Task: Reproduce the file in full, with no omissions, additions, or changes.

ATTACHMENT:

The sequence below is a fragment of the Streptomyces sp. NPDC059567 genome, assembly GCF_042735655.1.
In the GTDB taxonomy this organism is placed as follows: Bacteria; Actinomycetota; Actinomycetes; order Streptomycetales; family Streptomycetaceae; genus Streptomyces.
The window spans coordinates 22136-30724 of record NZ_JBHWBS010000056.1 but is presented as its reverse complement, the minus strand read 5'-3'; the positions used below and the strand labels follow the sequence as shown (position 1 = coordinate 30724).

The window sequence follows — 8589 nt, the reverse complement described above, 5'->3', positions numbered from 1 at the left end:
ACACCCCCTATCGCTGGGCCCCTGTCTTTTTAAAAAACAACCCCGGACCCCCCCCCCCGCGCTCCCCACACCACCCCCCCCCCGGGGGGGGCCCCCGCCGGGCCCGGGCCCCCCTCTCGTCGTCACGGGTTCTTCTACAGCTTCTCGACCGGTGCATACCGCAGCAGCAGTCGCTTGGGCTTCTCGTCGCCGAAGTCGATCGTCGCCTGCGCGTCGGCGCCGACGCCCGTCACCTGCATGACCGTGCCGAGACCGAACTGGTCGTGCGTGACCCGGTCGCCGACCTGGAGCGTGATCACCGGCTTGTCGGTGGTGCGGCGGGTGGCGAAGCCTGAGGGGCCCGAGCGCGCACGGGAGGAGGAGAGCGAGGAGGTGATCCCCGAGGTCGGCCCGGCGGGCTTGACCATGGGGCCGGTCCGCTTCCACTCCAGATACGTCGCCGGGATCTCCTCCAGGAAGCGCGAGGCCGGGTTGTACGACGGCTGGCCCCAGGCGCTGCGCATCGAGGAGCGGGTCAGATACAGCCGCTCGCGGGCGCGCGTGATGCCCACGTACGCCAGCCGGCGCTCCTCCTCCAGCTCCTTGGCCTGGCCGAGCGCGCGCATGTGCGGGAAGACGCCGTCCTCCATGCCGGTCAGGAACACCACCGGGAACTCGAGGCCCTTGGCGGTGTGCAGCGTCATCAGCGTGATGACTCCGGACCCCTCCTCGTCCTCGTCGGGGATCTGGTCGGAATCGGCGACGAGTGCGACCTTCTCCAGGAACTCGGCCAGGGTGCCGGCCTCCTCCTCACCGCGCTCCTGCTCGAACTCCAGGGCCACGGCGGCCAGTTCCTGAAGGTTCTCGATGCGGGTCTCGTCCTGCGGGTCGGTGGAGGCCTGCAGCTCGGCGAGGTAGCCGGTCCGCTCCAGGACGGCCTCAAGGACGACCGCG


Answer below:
The sequence below is a fragment of the Streptomyces sp. NPDC059567 genome, assembly GCF_042735655.1.
In the GTDB taxonomy this organism is placed as follows: Bacteria; Actinomycetota; Actinomycetes; order Streptomycetales; family Streptomycetaceae; genus Streptomyces.
The window spans coordinates 22136-30724 of record NZ_JBHWBS010000056.1 but is presented as its reverse complement, the minus strand read 5'-3'; the positions used below and the strand labels follow the sequence as shown (position 1 = coordinate 30724).

The window sequence follows — 8589 nt, the reverse complement described above, 5'->3', positions numbered from 1 at the left end:
ACACCCCCTATCGCTGGGCCCCTGTCTTTTTAAAAAACAACCCCGGACCCCCCCCCCCGCGCTCCCCACACCACCCCCCCCCCGGGGGGGGCCCCCGCCGGGCCCGGGCCCCCCTCTCGTCGTCACGGGTTCTTCTACAGCTTCTCGACCGGTGCATACCGCAGCAGCAGTCGCTTGGGCTTCTCGTCGCCGAAGTCGATCGTCGCCTGCGCGTCGGCGCCGACGCCCGTCACCTGCATGACCGTGCCGAGACCGAACTGGTCGTGCGTGACCCGGTCGCCGACCTGGAGCGTGATCACCGGCTTGTCGGTGGTGCGGCGGGTGGCGAAGCCTGAGGGGCCCGAGCGCGCACGGGAGGAGGAGAGCGAGGAGGTGATCCCCGAGGTCGGCCCGGCGGGCTTGACCATGGGGCCGGTCCGCTTCCACTCCAGATACGTCGCCGGGATCTCCTCCAGGAAGCGCGAGGCCGGGTTGTACGACGGCTGGCCCCAGGCGCTGCGCATCGAGGAGCGGGTCAGATACAGCCGCTCGCGGGCGCGCGTGATGCCCACGTACGCCAGCCGGCGCTCCTCCTCCAGCTCCTTGGCCTGGCCGAGCGCGCGCATGTGCGGGAAGACGCCGTCCTCCATGCCGGTCAGGAACACCACCGGGAACTCGAGGCCCTTGGCGGTGTGCAGCGTCATCAGCGTGATGACTCCGGACCCCTCCTCGTCCTCGTCGGGGATCTGGTCGGAATCGGCGACGAGTGCGACCTTCTCCAGGAACTCGGCCAGGGTGCCGGCCTCCTCCTCACCGCGCTCCTGCTCGAACTCCAGGGCCACGGCGGCCAGTTCCTGAAGGTTCTCGATGCGGGTCTCGTCCTGCGGGTCGGTGGAGGCCTGCAGCTCGGCGAGGTAGCCGGTCCGCTCCAGGACGGCCTCAAGGACGACCGCG